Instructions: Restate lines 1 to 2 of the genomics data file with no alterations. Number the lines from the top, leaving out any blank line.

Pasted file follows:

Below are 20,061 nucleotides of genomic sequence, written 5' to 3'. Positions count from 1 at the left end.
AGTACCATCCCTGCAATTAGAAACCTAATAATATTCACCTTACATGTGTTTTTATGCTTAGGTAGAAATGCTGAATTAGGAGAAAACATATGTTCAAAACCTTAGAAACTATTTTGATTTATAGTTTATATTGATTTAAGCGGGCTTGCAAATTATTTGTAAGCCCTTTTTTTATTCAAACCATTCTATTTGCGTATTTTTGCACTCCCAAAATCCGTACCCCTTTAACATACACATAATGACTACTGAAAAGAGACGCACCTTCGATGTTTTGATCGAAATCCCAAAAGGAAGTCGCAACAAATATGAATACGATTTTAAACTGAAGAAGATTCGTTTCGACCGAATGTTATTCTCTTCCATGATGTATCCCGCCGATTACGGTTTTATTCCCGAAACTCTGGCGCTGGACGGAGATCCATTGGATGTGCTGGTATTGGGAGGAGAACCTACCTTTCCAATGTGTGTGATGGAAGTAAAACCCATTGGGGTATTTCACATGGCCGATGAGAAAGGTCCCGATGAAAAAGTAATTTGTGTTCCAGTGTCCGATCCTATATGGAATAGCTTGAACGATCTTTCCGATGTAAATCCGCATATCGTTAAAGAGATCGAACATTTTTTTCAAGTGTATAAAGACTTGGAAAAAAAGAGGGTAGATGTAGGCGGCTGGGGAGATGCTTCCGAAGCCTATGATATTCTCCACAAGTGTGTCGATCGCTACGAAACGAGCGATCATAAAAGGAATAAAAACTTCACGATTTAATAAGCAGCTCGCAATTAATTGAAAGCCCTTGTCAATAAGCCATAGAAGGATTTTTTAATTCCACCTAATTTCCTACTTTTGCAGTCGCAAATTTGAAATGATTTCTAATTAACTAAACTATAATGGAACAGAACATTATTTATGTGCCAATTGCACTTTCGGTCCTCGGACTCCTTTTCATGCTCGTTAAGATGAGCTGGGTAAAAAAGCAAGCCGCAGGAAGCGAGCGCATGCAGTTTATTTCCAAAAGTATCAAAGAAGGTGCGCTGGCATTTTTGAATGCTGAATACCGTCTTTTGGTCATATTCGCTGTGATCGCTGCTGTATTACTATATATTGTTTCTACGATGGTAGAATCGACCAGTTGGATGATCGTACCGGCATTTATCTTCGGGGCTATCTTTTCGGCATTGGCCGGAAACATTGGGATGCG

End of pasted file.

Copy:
Below are 20,061 nucleotides of genomic sequence, written 5' to 3'. Positions count from 1 at the left end.
AGTACCATCCCTGCAATTAGAAACCTAATAATATTCACCTTACATGTGTTTTTATGCTTAGGTAGAAATGCTGAATTAGGAGAAAACATATGTTCAAAACCTTAGAAACTATTTTGATTTATAGTTTATATTGATTTAAGCGGGCTTGCAAATTATTTGTAAGCCCTTTTTTTATTCAAACCATTCTATTTGCGTATTTTTGCACTCCCAAAATCCGTACCCCTTTAACATACACATAATGACTACTGAAAAGAGACGCACCTTCGATGTTTTGATCGAAATCCCAAAAGGAAGTCGCAACAAATATGAATACGATTTTAAACTGAAGAAGATTCGTTTCGACCGAATGTTATTCTCTTCCATGATGTATCCCGCCGATTACGGTTTTATTCCCGAAACTCTGGCGCTGGACGGAGATCCATTGGATGTGCTGGTATTGGGAGGAGAACCTACCTTTCCAATGTGTGTGATGGAAGTAAAACCCATTGGGGTATTTCACATGGCCGATGAGAAAGGTCCCGATGAAAAAGTAATTTGTGTTCCAGTGTCCGATCCTATATGGAATAGCTTGAACGATCTTTCCGATGTAAATCCGCATATCGTTAAAGAGATCGAACATTTTTTTCAAGTGTATAAAGACTTGGAAAAAAAGAGGGTAGATGTAGGCGGCTGGGGAGATGCTTCCGAAGCCTATGATATTCTCCACAAGTGTGTCGATCGCTACGAAACGAGCGATCATAAAAGGAATAAAAACTTCACGATTTAATAAGCAGCTCGCAATTAATTGAAAGCCCTTGTCAATAAGCCATAGAAGGATTTTTTAATTCCACCTAATTTCCTACTTTTGCAGTCGCAAATTTGAAATGATTTCTAATTAACTAAACTATAATGGAACAGAACATTATTTATGTGCCAATTGCACTTTCGGTCCTCGGACTCCTTTTCATGCTCGTTAAGATGAGCTGGGTAAAAAAGCAAGCCGCAGGAAGCGAGCGCATGCAGTTTATTTCCAAAAGTATCAAAGAAGGTGCGCTGGCATTTTTGAATGCTGAATACCGTCTTTTGGTCATATTCGCTGTGATCGCTGCTGTATTACTATATATTGTTTCTACGATGGTAGAATCGACCAGTTGGATGATCGTACCGGCATTTATCTTCGGGGCTATCTTTTCGGCATTGGCCGGAAACATTGGGATGCG